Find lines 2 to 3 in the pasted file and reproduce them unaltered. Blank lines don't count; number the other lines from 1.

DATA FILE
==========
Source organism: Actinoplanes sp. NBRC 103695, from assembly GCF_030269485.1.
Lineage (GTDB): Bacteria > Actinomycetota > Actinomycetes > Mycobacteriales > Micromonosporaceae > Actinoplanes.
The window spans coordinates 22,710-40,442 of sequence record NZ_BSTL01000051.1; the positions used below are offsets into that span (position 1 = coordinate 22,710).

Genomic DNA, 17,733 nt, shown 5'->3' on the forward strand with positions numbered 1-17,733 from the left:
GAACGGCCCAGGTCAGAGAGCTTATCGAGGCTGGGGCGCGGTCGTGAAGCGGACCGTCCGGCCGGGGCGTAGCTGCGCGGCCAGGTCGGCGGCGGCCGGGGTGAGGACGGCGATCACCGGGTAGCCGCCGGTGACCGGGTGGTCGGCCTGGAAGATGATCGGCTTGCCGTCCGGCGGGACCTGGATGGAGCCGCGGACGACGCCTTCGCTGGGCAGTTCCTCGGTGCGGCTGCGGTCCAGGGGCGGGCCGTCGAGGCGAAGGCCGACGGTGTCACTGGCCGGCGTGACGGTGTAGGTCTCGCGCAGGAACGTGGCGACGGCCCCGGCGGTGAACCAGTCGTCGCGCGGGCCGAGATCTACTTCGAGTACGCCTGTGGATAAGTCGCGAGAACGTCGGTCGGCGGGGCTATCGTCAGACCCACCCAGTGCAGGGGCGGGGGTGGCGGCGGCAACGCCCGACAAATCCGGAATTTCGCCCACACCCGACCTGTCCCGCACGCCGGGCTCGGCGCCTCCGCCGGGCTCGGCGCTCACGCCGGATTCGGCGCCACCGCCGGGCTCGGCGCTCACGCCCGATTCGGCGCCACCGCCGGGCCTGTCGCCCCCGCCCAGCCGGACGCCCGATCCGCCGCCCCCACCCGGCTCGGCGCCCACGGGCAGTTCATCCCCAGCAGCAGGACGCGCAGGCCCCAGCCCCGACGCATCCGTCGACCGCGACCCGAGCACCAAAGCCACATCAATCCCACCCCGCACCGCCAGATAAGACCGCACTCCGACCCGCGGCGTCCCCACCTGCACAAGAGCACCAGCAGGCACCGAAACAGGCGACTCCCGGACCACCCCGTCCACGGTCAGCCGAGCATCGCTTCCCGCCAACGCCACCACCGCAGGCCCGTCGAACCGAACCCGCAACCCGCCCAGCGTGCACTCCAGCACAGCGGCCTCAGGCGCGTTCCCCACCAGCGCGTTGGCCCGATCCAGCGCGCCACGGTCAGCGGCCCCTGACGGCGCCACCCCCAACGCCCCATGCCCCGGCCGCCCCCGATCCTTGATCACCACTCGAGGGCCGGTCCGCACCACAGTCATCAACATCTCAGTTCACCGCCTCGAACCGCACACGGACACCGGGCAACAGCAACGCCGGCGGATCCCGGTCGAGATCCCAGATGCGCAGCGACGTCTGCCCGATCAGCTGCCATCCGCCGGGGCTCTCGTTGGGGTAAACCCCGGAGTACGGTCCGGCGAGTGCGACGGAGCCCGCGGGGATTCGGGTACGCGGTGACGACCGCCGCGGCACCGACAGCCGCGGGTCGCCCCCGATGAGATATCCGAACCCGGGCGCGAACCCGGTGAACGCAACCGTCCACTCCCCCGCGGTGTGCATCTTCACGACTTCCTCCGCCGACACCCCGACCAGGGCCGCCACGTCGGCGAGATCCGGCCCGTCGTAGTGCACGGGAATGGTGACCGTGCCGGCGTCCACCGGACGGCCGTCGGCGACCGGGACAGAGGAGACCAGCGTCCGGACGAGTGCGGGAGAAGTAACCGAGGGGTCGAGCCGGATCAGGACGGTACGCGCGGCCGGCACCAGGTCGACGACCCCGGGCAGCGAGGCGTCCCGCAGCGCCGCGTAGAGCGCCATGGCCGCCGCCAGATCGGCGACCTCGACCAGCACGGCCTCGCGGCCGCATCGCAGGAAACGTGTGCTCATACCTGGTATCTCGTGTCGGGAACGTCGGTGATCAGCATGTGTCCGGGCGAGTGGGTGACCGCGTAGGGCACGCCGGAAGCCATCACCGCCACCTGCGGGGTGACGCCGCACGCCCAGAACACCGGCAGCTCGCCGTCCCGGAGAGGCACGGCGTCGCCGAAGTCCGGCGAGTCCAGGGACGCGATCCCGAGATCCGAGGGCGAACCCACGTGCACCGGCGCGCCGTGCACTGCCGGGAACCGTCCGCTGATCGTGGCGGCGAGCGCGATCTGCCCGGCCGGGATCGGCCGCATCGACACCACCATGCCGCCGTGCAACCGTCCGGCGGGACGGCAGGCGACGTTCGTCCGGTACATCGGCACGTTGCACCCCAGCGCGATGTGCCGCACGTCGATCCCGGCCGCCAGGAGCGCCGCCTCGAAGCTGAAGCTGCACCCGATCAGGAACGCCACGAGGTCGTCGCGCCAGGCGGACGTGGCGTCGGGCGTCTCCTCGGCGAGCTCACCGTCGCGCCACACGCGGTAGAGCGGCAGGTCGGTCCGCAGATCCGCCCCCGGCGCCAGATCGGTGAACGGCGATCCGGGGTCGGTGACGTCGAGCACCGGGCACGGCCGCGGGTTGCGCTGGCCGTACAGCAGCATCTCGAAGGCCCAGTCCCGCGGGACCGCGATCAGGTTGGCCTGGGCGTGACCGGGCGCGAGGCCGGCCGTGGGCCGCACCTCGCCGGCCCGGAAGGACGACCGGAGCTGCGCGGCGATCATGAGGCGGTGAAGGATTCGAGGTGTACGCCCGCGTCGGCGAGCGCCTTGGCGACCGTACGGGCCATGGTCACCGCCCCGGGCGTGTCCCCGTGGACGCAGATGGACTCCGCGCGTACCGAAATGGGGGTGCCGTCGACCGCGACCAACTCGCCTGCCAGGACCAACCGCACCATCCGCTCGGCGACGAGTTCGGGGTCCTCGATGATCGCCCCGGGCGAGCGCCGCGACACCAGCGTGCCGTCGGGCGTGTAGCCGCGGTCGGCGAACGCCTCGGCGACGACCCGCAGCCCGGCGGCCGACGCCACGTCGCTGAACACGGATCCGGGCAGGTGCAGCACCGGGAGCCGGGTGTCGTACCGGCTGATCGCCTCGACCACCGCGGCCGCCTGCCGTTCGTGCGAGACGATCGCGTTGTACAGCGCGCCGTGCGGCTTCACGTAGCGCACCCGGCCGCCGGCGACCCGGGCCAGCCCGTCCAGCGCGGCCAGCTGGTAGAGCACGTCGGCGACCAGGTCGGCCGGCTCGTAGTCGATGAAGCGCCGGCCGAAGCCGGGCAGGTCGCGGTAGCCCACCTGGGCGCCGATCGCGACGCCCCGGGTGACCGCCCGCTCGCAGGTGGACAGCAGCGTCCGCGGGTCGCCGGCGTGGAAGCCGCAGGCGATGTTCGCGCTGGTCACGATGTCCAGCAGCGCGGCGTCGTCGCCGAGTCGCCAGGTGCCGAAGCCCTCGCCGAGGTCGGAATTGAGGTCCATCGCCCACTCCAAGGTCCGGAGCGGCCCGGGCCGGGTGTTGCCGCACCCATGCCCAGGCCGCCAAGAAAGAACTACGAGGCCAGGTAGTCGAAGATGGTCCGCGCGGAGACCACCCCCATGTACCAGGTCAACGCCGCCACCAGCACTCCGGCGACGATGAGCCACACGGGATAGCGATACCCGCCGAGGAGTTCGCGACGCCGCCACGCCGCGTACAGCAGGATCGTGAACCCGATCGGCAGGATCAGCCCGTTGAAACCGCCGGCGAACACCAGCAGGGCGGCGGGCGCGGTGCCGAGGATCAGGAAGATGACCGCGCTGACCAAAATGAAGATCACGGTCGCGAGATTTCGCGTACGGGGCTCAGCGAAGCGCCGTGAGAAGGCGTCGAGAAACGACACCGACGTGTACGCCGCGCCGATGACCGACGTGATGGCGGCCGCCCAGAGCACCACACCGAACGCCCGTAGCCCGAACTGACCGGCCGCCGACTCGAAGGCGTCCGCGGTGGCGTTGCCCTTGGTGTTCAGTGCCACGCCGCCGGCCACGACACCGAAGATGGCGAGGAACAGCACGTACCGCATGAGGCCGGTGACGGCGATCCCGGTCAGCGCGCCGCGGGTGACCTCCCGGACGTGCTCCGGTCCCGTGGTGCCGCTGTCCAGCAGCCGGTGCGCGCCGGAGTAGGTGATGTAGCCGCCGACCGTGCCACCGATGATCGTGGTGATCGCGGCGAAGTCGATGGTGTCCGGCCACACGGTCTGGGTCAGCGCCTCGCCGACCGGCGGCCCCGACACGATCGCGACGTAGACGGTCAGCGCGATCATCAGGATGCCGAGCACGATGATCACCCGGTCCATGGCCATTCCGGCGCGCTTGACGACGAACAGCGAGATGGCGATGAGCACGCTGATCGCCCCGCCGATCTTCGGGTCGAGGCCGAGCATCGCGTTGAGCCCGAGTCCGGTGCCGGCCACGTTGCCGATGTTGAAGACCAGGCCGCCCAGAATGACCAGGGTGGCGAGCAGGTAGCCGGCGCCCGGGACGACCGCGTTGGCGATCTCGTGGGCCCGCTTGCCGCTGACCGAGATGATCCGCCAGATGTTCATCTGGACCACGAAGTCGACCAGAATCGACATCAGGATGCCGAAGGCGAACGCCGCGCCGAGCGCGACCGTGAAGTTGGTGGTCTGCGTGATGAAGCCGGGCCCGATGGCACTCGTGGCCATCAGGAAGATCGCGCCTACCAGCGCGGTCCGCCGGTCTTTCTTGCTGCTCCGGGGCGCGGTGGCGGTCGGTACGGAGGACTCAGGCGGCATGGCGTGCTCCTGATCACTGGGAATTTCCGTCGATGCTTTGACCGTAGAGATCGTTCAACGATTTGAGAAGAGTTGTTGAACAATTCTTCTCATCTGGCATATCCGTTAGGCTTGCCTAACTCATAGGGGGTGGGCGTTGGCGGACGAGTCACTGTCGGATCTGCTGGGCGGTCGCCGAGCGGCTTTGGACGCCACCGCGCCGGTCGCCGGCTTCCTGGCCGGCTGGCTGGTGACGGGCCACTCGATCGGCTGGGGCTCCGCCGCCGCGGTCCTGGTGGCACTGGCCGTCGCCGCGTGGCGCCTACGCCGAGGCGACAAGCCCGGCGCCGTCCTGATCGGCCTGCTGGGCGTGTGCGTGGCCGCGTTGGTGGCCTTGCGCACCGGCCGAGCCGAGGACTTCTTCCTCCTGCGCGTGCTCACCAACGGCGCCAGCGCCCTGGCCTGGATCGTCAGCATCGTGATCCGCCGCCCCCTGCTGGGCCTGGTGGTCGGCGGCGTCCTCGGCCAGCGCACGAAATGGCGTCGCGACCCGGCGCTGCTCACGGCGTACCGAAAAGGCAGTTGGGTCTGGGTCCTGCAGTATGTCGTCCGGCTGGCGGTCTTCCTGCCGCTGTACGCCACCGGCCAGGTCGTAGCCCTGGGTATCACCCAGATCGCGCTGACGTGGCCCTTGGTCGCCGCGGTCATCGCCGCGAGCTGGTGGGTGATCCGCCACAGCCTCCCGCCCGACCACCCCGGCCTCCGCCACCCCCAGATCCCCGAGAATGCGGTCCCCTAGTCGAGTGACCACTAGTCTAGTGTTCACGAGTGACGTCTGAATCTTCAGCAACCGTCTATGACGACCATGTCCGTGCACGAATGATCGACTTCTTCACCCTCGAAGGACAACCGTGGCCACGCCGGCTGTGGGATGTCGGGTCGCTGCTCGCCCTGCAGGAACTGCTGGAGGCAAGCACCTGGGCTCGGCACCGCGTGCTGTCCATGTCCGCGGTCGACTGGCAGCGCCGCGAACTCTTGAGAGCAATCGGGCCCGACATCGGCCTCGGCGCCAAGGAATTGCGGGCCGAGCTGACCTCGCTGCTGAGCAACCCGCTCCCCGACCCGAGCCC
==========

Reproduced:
Lineage (GTDB): Bacteria > Actinomycetota > Actinomycetes > Mycobacteriales > Micromonosporaceae > Actinoplanes.
The window spans coordinates 22,710-40,442 of sequence record NZ_BSTL01000051.1; the positions used below are offsets into that span (position 1 = coordinate 22,710).